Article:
There's truth to that old adage "never meet your heroes".
Almost 50 years ago to the day, an unlikely dinner date took place between TS Eliot and Groucho Marx. Each a huge fan of the other's work, Groucho and Eliot corresponded for three years before their meeting eventually took place. In June 1964, a car took the star of A Night at the Opera, Duck Soup and A Day at the Races, from the Savoy to Eliot's home nearby for a much anticipated dinner with his hero, wives included. Eliot wanted to hear about what it was like to make those movies, but Groucho couldn't remember the desired scene from Duck Soup and preferred to quote to Eliot the vast chunks of The Waste Land that he'd memorised. Eliot couldn't be less interested in hearing his own poetry spouted back at him. The meeting was a disaster.
It was the collected correspondence between the two celebrities that prompted Lenny Henry and his long-time friend and collaborator, Jakko Jakszyk, the singer with Robert Fripp's reformed band King Crimson, to bring the encounter to life for BBC Radio 3's experimental series, Between the Ears. The result is a fascinating part-documentary, part-fantasy words-and-musical piece written around the letters, for which Jakszyk has written a contemporary score. Henry plays Groucho, while Jakszyk, a former actor, plays Eliot. The poet and Eliot expert Craig Raine also features.
"They were both very excited about meeting," says Jakszyk. "Groucho had aspirations of being a writer at some level and suddenly he has a fan who is one of his heroes, and of course TS Eliot just thought Groucho was funny. So they were rather disappointed in each other. There's something melancholic about that."
That melancholy is captured in the delicate, piano-led score which runs throughout the piece, from the beginning track, which became the title of the programme, "Dear Mr Eliot", to the imagined discussion between the young wives towards the end. Also well captured is Eliot's seriousness which made his love of Groucho Marx so unexpected. "He comes across as the driest, most intensely serious man," says Jakszyk after sifting through hours of archive footage for his research. "So the idea that in his spare time he was going down to the cinema to watch the Marx brothers just seems mad." Jakszyk scores Eliot's serious nature with a schoolboy choir and harmonically harsh instrumentation which lend a sombre, academic air.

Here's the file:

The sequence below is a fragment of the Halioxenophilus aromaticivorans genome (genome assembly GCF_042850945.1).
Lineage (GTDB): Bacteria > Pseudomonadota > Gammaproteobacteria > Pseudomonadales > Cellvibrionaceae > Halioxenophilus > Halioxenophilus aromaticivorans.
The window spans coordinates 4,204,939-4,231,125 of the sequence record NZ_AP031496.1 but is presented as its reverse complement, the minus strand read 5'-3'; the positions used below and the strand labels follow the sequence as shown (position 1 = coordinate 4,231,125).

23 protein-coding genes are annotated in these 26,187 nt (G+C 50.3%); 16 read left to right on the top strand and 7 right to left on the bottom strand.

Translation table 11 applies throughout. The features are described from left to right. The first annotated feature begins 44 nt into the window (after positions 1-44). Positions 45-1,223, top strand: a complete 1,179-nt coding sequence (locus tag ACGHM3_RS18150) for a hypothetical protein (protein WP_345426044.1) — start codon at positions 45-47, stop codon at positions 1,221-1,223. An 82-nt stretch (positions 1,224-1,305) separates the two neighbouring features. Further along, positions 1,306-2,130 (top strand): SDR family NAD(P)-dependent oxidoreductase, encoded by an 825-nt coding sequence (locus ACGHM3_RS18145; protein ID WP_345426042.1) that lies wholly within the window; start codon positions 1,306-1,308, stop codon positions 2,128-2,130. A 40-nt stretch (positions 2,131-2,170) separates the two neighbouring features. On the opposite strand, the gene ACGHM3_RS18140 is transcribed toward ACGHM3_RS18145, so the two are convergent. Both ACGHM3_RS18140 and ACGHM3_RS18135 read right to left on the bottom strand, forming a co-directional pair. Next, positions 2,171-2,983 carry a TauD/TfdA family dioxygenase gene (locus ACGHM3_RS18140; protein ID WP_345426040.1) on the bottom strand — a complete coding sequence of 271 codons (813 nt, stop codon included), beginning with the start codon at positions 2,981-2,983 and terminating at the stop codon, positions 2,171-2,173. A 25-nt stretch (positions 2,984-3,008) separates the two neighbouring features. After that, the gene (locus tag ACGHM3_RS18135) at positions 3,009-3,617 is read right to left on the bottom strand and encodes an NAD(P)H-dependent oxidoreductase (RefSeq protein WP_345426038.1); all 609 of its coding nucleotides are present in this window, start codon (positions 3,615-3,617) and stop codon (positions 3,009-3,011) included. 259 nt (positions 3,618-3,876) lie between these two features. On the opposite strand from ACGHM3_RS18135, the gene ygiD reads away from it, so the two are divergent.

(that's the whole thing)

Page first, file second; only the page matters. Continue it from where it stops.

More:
"That intriguing oddball thing about the unlikely nature of the pair's friendship is what struck us at first, and then the whole idea of fame," says Jakszyk. It's the nature of fame and celebrity and the expectations it attracts that Henry and Jakszyk set out to explore in their project. "There were anecdotal things from both of them about how they're a bit offhand with some fans and here they are both displaying exactly the same behaviour towards each other."
For example, Eliot wrote the first letter to Groucho, requesting a signed photograph. What he wanted was an iconic cigar-wielding portrait; what he got was a posed photo of Groucho looking serious. The disappointment was there from the start.
It's all brought neatly to fame in the present day. Lenny Henry muses on finding himself tongue-tied, and having to restrain himself from repeating jokes in the company of comedians who were his heroes and recalls forcing himself not to sing Joan Armatrading's songs while making her a cup of coffee.
"It's a human thing," says Jakszyk. "Although this is about TS Eliot and Groucho Marx, it's really a cipher about how two very well-known people in their own right are still subject to being impressed by somebody's ability or fame. It's all to do with expectation. If you meet your hero in real life you will have an unrealistic expectation based on a facet of themselves that they have utilised as their commercial currency. It is not necessarily representative of what they're like on a day-to-day basis. To me that's what this is about."
'Between the Ears: Dear Mr Eliot: When Groucho Met Tom' is on Radio 3 at 9.30pm on 14 June